© Andrea Canter
|Percy Hughes with Ellington Echoes, 2005|
One of the beloved legends of Minnesota jazz, bandleader and multi-reed player Percy Hughes passed away on December 30 at age 93. Most recently known as the leader of Ellington Echoes, Hughes was inducted into the Minnesota Jazz Hall of Fame in 1987 and the Minnesota Music hall of Fame in 1996. He was also well known for his skills on the tennis court as a player and teacher, and was the subject of a 2011 book, Sports and All That Jazz: The Percy Hughes Story by Twin Cities writer Jim Swanson. “He had a sweet, warm sax sound, a very classic style,” said Lowell Pickett, owner of the Dakota Jazz Club.
Percy grew up in St. Paul, surrounded by music. His father played French horn, his mother played piano. Young Percy first took up the clarinet at age 11, moving on to soprano, alto and tenor saxophone. While attending St. Paul Central High School, he was introduced to tennis, and also developed considerable talent on the baseball field. A member of the Army Ground Forces Band during World War II, Percy played with musicians from the Ellington and Basie bands, and also played infield on the regiment baseball team against pros from the Negro leagues, including Satchel Paige and Jackie Robinson. But he turned down a chance to pursue baseball because of racism he’d experienced in the South, instead pursuing music when he returned home to the Twin Cities in 1946, where he formed his first jazz ensemble and studied at the Minneapolis College of Music and MacPhail Center for Music.
Percy led a band at the Flame for six years, then at the Point Supper Club in Golden Valley for 17 years until the club burned down, followed by a decade in the Kashmiri Room of the Ambassador Motor Lodge. He became one of the original members of Red Wolfe’s Ellington Echoes in the early 70s, taking over as bandleader when Wolfe died in 1991. “I wanted to keep Red’s name alive,” Percy said. “We were like brothers. You still hear about Glenn Miller, Tommy and Jimmy Dorsey, Benny Goodman, Count Basie and Duke Ellington. They’re long gone but they were the giants of jazz. Red Wolfe’s name belongs right up there in my book.”
|Percy Hughes, 2005|
Percy's music career as big band and combo leader/arranger spanned over 50 years; he also taught private music lessons, grade school programs and jazz workshops for much of his career, and was a long-time board member of the Twin Cities Jazz Society. When inducted into the Minnesota Jazz Hall of Fame in 1987, he noted that "I have endeavored to uphold the highest standards of musicianship, leadership and professional recognition." Percy recorded a couple of albums, including I Remember Judy, dedicated to his late wife, singer Judy Perkins, who died of cancer in 1975.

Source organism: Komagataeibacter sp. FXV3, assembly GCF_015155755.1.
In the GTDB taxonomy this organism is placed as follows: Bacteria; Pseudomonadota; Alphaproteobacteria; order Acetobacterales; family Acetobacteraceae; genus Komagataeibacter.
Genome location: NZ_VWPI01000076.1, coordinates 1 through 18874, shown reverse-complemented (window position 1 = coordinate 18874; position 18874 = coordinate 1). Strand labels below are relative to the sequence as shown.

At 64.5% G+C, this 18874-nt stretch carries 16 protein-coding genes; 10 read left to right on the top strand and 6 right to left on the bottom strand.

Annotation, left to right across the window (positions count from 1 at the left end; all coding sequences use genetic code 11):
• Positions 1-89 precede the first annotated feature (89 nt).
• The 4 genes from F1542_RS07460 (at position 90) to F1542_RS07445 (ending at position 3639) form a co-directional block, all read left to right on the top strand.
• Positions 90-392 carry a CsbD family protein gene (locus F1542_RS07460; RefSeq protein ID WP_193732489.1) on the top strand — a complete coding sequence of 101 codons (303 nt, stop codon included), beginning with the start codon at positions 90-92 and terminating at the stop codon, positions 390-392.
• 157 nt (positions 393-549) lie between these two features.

Unable to support a family as a musician, and seeking work that kept nights free for music, Hughes worked as a mail carrier for 27 years. “Carrying mail was the perfect day job for me,” he said. “It was good exercise and I enjoyed the people on my route." When he discovered there was no tennis program for employees, he started a tennis league, later becoming a volunteer and certified instructor for the Senior Tennis Players Club and for the Inner City Tennis program. But “his first love was music,” said his son, Percy Hughes III of Maplewood. “Then tennis. And he loved fishing. We went to Lake Mille Lacs so much that he would call it Percy Mille Lacs.” And despite hip replacements, Percy continued to play both music and tennis until about age 90.
In addition to the Minnesota Jazz Hall of Fame and Music Hall of Fame, Percy Hughes received the second annual Minnesota Black Music Award (1983) in recognition of his lifetime musical achievement; a certificate of commendation (with Red Wolfe) from Governor Rudy Perpich for keeping jazz alive in Minnesota (1985); the proclamation of "Red Wolfe and Percy Hughes Day" from St. Paul Mayor George Latimer and Minneapolis Mayor Don Fraser (1985); and the William Griffin Performing Arts Award (2000).
Percy Hughes is survived by his third wife, Dolores, of Richfield; five children, 21 grandchildren, and 30 great grandchildren. Services will be held at 10:30 a.m. Thursday, January 14, at the Cremation Society of Minnesota in Edina.
Reposted from Jazz Police.com